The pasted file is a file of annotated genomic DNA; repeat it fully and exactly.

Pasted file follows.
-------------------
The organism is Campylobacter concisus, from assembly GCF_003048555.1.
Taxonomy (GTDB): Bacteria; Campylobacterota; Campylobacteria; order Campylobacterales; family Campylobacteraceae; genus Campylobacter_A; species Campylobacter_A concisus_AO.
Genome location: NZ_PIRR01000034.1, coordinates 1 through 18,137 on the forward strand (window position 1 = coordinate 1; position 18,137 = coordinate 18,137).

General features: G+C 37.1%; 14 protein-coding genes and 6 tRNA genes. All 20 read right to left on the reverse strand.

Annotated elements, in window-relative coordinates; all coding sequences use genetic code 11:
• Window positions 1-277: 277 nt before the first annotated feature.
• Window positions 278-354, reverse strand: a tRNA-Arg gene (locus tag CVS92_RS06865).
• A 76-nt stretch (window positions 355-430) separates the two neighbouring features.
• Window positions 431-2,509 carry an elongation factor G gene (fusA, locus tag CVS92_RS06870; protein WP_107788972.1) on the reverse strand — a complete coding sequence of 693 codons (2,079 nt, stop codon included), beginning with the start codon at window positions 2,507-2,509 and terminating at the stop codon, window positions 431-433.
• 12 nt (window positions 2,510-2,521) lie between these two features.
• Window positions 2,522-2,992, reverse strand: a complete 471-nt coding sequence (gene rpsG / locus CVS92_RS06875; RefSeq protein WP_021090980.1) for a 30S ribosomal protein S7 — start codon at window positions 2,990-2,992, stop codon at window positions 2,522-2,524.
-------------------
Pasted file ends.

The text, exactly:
The organism is Campylobacter concisus, from assembly GCF_003048555.1.
Taxonomy (GTDB): Bacteria; Campylobacterota; Campylobacteria; order Campylobacterales; family Campylobacteraceae; genus Campylobacter_A; species Campylobacter_A concisus_AO.
Genome location: NZ_PIRR01000034.1, coordinates 1 through 18,137 on the forward strand (window position 1 = coordinate 1; position 18,137 = coordinate 18,137).

General features: G+C 37.1%; 14 protein-coding genes and 6 tRNA genes. All 20 read right to left on the reverse strand.

Annotated elements, in window-relative coordinates; all coding sequences use genetic code 11:
• Window positions 1-277: 277 nt before the first annotated feature.
• Window positions 278-354, reverse strand: a tRNA-Arg gene (locus tag CVS92_RS06865).
• A 76-nt stretch (window positions 355-430) separates the two neighbouring features.
• Window positions 431-2,509 carry an elongation factor G gene (fusA, locus tag CVS92_RS06870; protein WP_107788972.1) on the reverse strand — a complete coding sequence of 693 codons (2,079 nt, stop codon included), beginning with the start codon at window positions 2,507-2,509 and terminating at the stop codon, window positions 431-433.
• 12 nt (window positions 2,510-2,521) lie between these two features.
• Window positions 2,522-2,992, reverse strand: a complete 471-nt coding sequence (gene rpsG / locus CVS92_RS06875; RefSeq protein WP_021090980.1) for a 30S ribosomal protein S7 — start codon at window positions 2,990-2,992, stop codon at window positions 2,522-2,524.